Saturday, 7 November 2015

Tread Softly Because...

   A dream that will need all the love you can give, every day of your life, for as long as you live.  

  Or at least until the caterers lose said WFBL...



  She sang, 'I'm just a no good Tom Cat, Though to look at I'm a beauty, I just can't function in mother nature's duty.'
  She was, let's call her, Trudy Ermin, promoter for Arts East, the Norfolk and Suffolk arm of the National Rural Touring Forum scheme. Wearing a dress the colour of nicotine stained cornicing, skittishly peering over the top of bifocals, she had been looking in cupboards in the village hall kitchen and talking me through the crockery. 
  'As it has that municipal look it can double up as a property coffee service.'  She looked at me briefly with an eyebrow raised.  'Oh, yes, I know to call it property. You're not quite talking to an amateur here.'  I hadn't been allowed to talk at all. 'Treading the boards myself, as I still do.'
  She rearranged some cups at the back of a shelf. 'They'll probably all tell you, so I'd better: I was in the original production of Half a Sixpence, with Miss Marti Webb and Mr Tommy Steele. That's routed you. And I'm still surprised my mother allowed any such thing.'
  I surreptitiously checked my phone so that I could tell Camilla how much time had lapsed since I had been dropped off at the hall.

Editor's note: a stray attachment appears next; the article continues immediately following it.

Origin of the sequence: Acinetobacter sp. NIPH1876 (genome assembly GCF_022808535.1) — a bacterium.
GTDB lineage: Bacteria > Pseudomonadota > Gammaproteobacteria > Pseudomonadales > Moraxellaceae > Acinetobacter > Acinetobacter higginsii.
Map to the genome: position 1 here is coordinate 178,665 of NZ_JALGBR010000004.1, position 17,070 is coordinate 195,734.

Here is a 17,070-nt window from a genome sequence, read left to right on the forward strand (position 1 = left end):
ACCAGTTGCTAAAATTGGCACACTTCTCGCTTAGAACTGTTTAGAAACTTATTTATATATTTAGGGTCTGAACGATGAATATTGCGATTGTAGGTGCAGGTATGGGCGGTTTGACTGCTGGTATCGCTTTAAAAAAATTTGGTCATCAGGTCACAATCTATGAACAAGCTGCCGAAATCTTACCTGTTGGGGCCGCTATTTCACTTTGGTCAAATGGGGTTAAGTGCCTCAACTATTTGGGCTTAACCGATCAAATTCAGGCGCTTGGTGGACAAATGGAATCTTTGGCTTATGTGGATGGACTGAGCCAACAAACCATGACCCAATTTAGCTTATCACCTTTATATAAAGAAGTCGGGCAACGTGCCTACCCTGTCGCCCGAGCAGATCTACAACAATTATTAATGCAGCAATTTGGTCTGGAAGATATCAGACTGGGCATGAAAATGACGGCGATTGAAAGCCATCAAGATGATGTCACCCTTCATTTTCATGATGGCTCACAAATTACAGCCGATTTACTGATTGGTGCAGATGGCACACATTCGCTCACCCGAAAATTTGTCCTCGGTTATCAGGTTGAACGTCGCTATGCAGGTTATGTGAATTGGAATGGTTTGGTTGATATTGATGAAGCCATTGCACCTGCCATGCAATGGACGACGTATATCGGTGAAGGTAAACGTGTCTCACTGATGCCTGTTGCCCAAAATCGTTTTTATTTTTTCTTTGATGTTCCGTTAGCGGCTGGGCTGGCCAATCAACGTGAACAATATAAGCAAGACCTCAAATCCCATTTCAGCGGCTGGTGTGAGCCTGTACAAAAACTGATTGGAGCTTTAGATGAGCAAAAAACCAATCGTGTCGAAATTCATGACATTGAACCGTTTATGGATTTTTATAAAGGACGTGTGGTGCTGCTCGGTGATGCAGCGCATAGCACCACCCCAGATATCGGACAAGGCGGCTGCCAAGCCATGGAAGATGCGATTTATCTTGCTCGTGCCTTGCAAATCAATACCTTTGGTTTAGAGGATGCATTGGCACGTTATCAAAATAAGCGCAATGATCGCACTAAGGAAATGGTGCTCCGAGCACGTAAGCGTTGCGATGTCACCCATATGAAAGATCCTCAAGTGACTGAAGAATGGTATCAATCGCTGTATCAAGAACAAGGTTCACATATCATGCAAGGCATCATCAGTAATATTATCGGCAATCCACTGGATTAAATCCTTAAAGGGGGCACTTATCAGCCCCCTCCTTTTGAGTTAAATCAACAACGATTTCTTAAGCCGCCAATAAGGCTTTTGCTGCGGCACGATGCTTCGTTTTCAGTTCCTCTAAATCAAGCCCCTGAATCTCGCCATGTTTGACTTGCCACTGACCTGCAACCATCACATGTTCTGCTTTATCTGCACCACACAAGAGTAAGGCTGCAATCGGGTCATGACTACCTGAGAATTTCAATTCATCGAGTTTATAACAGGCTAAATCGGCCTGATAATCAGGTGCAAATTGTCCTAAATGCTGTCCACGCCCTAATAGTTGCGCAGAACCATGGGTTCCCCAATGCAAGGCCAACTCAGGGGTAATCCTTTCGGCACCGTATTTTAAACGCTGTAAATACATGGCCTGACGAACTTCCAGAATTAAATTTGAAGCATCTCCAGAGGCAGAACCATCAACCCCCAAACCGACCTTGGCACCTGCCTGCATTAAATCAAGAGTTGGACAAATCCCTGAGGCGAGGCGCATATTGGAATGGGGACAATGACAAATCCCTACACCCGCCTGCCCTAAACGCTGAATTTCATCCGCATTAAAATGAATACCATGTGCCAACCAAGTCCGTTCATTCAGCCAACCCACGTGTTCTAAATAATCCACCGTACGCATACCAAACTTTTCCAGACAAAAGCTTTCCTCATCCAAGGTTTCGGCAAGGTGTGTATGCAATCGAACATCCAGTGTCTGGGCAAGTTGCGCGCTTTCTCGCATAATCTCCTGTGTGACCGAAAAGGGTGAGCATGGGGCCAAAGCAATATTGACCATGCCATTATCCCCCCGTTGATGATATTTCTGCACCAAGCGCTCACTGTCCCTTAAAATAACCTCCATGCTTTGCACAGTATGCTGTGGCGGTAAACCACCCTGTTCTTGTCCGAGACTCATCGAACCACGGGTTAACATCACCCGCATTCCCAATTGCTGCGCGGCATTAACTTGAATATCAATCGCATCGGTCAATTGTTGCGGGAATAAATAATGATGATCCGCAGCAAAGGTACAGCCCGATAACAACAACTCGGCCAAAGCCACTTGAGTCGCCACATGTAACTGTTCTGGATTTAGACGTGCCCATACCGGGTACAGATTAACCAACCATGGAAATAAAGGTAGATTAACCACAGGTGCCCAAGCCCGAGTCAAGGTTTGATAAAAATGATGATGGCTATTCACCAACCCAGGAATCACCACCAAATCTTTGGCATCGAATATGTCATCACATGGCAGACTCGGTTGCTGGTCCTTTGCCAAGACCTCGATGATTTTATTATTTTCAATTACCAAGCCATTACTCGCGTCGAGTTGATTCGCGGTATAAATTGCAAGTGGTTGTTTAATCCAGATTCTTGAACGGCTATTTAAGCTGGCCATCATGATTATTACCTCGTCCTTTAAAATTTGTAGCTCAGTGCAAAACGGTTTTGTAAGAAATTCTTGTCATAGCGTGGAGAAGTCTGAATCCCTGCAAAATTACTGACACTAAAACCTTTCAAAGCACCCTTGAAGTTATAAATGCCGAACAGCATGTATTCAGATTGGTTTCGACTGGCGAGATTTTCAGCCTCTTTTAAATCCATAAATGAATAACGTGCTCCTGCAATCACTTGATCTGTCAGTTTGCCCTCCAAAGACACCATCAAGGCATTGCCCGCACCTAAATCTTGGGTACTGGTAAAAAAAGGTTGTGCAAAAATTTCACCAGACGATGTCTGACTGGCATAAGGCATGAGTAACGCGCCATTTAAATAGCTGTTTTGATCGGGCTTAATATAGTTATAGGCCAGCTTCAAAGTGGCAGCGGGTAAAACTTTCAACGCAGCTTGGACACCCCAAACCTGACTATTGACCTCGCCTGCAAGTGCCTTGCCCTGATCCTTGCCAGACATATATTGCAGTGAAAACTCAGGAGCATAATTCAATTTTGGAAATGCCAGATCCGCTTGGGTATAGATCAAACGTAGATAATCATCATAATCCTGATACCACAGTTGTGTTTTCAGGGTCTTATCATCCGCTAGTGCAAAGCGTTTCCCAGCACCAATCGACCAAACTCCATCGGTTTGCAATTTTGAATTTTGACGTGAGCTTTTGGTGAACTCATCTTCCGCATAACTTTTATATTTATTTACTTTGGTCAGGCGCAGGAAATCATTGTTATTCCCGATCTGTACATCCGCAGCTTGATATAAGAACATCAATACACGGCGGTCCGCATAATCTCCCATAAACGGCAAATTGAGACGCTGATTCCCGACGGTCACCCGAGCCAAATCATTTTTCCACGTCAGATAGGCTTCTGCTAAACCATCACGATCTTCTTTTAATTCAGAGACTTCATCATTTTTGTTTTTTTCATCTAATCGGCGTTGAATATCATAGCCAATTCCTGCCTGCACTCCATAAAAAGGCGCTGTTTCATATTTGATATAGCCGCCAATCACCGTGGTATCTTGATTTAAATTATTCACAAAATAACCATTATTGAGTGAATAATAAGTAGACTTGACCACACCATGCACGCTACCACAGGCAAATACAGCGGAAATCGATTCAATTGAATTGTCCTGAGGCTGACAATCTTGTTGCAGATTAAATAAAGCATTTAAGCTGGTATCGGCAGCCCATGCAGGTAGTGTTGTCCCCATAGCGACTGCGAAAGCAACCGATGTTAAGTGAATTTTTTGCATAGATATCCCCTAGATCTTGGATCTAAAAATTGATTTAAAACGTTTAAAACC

You see, what they had actually said- they being Camilla, who had met me at the station in a stuffing-leaking body warmer, off-road Merc and violet eventing galoshes, was this:
  'Shouldn't tell tales out of school, I know, but it might just have a direct bearing on yourself. Some locals, myself included, are furious with Trudy; and might stay away tonight. Are you relying on ticket sales?  Oh, that's not too bad then. Wait a second, this corner. Christ!  Oh, mustn't give him the finger, he's the vet and I've got a foal coming. But going back to Trudy: who, who gets sacked from doing Talking Newspapers for the Blind after the blind complain that the newspaper when Trudy reads it seems to be full of nothing but shit-minded drivel about herself? Oh, in case you're interested, touristy bits: the church.  Something interesting about where the stone came from.  The place, I mean,' she suddenly snapped at me, 'geographically.'